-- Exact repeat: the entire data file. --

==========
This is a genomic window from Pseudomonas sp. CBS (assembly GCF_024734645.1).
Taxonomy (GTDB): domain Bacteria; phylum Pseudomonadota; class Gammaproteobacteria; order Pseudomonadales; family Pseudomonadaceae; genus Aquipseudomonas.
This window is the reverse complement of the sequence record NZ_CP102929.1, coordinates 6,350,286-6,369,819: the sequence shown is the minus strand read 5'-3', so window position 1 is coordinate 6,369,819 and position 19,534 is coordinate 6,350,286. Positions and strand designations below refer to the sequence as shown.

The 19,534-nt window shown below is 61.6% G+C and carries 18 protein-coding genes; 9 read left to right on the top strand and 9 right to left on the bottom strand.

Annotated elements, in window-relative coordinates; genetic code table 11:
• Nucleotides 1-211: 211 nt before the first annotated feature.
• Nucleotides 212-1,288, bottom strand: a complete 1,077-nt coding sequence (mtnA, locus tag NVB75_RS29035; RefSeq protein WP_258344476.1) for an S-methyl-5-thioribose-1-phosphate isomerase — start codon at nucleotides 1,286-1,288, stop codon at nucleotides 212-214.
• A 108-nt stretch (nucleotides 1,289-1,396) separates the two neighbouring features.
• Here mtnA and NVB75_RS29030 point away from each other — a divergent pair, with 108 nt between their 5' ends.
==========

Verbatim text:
This is a genomic window from Pseudomonas sp. CBS (assembly GCF_024734645.1).
Taxonomy (GTDB): domain Bacteria; phylum Pseudomonadota; class Gammaproteobacteria; order Pseudomonadales; family Pseudomonadaceae; genus Aquipseudomonas.
This window is the reverse complement of the sequence record NZ_CP102929.1, coordinates 6,350,286-6,369,819: the sequence shown is the minus strand read 5'-3', so window position 1 is coordinate 6,369,819 and position 19,534 is coordinate 6,350,286. Positions and strand designations below refer to the sequence as shown.

The 19,534-nt window shown below is 61.6% G+C and carries 18 protein-coding genes; 9 read left to right on the top strand and 9 right to left on the bottom strand.

Annotated elements, in window-relative coordinates; genetic code table 11:
• Nucleotides 1-211: 211 nt before the first annotated feature.
• Nucleotides 212-1,288, bottom strand: a complete 1,077-nt coding sequence (mtnA, locus tag NVB75_RS29035; RefSeq protein WP_258344476.1) for an S-methyl-5-thioribose-1-phosphate isomerase — start codon at nucleotides 1,286-1,288, stop codon at nucleotides 212-214.
• A 108-nt stretch (nucleotides 1,289-1,396) separates the two neighbouring features.
• Here mtnA and NVB75_RS29030 point away from each other — a divergent pair, with 108 nt between their 5' ends.